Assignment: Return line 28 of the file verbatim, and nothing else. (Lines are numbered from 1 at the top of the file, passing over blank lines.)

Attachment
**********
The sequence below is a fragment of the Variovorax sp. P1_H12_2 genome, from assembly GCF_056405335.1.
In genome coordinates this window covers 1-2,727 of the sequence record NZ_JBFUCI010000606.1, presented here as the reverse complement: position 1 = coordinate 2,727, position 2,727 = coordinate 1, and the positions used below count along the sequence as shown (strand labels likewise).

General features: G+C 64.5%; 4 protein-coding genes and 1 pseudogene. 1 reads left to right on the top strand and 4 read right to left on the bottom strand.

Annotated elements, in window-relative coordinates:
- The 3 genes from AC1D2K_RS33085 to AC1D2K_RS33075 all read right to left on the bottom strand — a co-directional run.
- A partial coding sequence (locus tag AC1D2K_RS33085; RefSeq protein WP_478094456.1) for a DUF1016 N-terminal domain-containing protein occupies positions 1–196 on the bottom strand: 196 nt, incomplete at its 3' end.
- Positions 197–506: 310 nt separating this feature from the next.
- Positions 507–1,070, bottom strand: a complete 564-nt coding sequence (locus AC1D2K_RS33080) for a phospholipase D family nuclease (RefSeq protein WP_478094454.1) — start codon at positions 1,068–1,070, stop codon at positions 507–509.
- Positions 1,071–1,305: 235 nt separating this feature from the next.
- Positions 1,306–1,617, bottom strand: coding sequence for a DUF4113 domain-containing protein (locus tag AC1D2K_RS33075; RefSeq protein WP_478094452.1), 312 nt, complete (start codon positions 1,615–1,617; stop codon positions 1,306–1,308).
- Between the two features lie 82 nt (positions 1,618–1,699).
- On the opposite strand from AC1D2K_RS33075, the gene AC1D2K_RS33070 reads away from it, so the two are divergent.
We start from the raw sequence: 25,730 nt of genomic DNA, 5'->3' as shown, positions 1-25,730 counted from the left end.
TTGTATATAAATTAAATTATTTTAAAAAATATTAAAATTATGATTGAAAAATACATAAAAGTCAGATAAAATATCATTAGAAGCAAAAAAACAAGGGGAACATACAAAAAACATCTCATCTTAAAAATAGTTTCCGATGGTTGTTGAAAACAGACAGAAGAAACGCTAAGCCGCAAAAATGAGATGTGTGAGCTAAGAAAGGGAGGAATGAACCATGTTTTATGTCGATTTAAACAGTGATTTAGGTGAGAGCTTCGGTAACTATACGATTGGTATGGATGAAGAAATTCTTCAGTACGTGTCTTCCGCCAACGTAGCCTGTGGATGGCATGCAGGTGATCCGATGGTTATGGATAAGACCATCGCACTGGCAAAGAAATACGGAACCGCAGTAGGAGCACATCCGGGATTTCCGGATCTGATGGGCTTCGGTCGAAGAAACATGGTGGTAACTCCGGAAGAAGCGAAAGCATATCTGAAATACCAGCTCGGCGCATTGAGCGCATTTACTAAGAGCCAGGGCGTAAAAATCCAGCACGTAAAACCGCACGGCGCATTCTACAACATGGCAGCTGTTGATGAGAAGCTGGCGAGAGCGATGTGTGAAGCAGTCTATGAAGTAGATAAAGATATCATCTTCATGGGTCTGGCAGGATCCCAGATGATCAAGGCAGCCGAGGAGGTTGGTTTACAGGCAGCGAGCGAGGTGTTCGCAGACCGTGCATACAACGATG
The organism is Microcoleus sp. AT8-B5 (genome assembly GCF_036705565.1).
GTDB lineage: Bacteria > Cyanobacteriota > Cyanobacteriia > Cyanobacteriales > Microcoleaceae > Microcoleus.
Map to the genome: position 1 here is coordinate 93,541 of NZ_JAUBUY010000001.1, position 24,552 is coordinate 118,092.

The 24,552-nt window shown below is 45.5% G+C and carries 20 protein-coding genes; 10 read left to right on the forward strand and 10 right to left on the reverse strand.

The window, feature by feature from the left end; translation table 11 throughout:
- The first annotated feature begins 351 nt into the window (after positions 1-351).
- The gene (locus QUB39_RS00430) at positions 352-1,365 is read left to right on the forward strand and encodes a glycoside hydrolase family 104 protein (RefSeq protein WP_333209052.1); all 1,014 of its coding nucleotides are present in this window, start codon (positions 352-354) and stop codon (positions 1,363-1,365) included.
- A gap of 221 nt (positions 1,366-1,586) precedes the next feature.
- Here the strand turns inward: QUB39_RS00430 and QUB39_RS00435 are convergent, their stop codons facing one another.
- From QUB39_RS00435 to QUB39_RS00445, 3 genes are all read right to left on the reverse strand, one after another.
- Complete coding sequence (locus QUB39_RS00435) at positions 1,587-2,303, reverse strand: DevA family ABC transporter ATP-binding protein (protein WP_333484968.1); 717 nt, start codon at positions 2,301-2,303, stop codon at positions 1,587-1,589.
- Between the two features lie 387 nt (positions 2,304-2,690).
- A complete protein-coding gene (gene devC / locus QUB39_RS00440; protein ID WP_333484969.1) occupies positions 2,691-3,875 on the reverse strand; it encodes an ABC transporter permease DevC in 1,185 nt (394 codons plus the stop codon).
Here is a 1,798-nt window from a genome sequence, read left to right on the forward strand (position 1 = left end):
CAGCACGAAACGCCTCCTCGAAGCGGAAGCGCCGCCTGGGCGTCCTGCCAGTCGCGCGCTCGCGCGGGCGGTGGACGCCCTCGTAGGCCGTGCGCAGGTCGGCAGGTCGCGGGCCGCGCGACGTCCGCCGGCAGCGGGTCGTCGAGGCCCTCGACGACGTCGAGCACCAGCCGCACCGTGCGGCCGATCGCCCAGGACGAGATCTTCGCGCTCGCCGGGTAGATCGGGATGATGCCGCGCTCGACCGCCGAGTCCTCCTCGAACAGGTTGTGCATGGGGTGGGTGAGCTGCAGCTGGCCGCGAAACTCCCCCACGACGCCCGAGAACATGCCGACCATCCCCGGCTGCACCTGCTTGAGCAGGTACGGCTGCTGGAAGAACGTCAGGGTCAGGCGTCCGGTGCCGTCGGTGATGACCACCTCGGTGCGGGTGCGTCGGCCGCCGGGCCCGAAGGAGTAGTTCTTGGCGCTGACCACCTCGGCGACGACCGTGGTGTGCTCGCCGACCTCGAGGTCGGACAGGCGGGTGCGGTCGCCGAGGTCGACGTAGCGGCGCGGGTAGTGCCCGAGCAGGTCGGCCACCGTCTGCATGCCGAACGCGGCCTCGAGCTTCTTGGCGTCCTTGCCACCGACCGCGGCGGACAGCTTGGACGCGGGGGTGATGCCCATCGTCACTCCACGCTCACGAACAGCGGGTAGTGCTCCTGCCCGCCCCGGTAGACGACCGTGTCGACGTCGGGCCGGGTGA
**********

Here is a 1,798-nt window from a genome sequence, read left to right on the forward strand (position 1 = left end):